Along the way, he wrote countless newspaper stories, numerous magazine articles, and 11 books. The latter included a Collector's Covey published volume of Texas deer hunting essays, View from a Tower Blind, along with a series of coffee table books filled with Sasser's prose on Texas game animals along with stunning images by official Texas state photographer Wyman Meinzer.
In those writings, Sasser penned some remarkable words including the following:
"A deer camp ought to be at the end of a road. It shouldn't be a paved road, either. It ought to be of dirt or rock - the sort that discourages ordinary traffic." — View from a Tower Blind
"The excitement crackles before dawn, when you pull up to a dove field and try to pick a spot where you'll be hidden by a shade tree, or, at least, a row of sunflowers. You're setting up the gear as the stars dim and the gray light in the east brightens to a Technicolor dawn. The whistle of wings and the streamlined silhouettes of mourning doves, dropping through the sky on backswept wings, tells you that you've chosen a good spot. It's still five minutes until legal shooting time, so you relax and enjoy the incomparable show. The silhouettes are coming with increased regularity. Time to load up and relearn the lessons of dove shooting." — Opening Day of Dove Season Is About More Than Just the Hunt
"The best euphemism to describe killing a deer is "letting the air out of him." Did you ever notice how most of that air escapes from the buck's antlers?" — View from a Tower Blind
"I once asked Murphy Ray, the taciturn co-author of the Texas bible of whitetail management, for the best time to kill a big buck. "I'll take the rut," he said. "You can have everything else." — Decades Chasing After Bucks Easily Yields a Ton of Great Stories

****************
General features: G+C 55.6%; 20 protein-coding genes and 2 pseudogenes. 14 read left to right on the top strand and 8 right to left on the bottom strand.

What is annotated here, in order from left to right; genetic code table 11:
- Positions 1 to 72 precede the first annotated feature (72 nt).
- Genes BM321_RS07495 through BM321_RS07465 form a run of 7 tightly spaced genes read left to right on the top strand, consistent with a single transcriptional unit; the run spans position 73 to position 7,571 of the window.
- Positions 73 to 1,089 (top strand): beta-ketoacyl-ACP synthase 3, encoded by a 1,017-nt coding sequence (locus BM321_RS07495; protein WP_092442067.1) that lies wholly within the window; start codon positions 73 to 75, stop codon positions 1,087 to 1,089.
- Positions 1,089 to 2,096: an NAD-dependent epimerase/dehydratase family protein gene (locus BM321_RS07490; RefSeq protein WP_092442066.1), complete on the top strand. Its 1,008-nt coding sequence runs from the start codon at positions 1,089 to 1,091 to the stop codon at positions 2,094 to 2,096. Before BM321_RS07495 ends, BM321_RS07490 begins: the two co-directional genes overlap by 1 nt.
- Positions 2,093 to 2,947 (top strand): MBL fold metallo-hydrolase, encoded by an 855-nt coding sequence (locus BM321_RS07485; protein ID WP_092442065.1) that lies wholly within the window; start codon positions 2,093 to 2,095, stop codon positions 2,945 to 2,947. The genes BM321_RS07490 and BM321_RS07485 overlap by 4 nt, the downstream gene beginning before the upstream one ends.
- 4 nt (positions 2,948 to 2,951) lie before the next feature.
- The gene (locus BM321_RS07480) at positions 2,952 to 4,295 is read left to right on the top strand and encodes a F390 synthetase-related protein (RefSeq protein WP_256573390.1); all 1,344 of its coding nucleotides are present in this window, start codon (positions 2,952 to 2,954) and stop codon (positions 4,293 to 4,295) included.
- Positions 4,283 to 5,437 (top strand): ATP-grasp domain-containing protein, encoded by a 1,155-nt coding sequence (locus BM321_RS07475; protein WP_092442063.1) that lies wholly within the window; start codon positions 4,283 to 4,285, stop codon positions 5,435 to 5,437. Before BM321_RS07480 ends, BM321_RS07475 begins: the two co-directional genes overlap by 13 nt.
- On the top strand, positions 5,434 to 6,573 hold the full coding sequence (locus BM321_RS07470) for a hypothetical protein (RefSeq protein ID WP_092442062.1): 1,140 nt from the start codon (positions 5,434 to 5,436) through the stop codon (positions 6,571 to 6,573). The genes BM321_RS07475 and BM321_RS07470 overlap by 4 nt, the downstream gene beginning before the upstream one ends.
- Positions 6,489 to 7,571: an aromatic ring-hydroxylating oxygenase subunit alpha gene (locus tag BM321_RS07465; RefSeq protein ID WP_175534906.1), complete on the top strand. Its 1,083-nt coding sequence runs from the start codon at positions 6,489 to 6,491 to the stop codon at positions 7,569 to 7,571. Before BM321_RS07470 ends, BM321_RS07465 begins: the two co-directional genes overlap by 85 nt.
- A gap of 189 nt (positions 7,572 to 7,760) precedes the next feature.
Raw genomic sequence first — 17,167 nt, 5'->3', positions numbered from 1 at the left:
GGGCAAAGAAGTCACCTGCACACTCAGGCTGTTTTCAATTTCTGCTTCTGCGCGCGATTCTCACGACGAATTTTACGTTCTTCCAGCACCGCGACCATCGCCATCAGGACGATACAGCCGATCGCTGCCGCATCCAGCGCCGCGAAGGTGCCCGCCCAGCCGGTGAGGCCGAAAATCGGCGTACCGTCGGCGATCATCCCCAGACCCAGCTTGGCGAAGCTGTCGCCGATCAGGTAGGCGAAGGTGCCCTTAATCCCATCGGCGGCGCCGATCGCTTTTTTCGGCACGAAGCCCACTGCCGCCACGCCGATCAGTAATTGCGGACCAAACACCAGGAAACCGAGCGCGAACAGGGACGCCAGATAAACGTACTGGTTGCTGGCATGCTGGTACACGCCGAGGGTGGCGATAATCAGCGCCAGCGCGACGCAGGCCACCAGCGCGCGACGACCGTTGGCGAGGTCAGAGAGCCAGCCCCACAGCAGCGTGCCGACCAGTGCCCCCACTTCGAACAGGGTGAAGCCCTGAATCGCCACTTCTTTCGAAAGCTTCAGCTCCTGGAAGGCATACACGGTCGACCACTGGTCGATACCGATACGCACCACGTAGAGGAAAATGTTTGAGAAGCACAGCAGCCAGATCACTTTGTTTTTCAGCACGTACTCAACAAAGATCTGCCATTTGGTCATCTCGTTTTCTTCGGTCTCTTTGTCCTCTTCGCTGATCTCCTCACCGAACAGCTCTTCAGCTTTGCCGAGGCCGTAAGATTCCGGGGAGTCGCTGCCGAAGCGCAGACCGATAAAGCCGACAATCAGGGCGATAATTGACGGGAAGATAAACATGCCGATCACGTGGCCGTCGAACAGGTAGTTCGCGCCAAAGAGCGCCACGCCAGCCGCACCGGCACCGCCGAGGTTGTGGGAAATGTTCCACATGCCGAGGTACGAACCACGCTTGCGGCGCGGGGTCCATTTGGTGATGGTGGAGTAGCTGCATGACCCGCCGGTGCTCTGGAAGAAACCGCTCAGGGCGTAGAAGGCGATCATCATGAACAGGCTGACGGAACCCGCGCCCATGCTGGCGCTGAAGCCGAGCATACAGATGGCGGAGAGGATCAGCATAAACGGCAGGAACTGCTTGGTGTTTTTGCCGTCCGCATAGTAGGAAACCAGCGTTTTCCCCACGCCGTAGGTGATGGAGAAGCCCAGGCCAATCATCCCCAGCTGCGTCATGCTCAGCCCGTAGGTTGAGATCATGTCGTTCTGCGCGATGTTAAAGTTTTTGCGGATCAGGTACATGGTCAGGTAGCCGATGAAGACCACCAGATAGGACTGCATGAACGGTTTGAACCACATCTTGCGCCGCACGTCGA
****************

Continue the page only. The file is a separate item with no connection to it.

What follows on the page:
"There is something magic about driving south on the wings of a norther, December looming unstoppable on the horizon, the full moon of whitetail madness hovering in the predawn sky. I just point the Suburban road hog down the asphalt serpent called Interstate 35 and let the big sow eat. I keep my fingers crossed that highway patrolmen are deer hunters, too, and that they understand how Christmas comes early for hunters with the keys to a prime South Texas gate." — View from a Tower Blind
And then there were these words that Sasser once penned in a quail hunting story, starting the Too Perfect to Be Random piece off with a quote from his good friend M.F. "Bubba" Wood, the founder of Collector's Covey and the man who will deliver the eulogy for Sasser at a 3 p.m. memorial service on Monday, March 5, 2018, at the Highland Park United Methodist Church in Dallas.
"The best proof for the creation theory of intelligent design lies in this irrefutable chain of facts — there is a bobwhite quail, there is a dog that points quail and there is a 20-gauge shotgun. It's too perfect to be random," Sasser quoted his friend as saying.
Sasser finished the story off with his own take on Woods' statement: "What makes a dog point birds when its predatory instinct must dictate that it chase the birds? What makes a bird hold tight to cover when threatened by what must seem like a different-colored coyote?
"You may as well ask why planet Earth is a perfect distance from the sun and rotates on its axis in such a way that spring follows winter. It's too perfect to be random."
And that seems a fitting way to describe Sasser's unique ability to paint memorable word pictures about the Texas outdoors world — it was a writing gift that was too perfect to be random.
From Texas Parks and Wildlife YouTube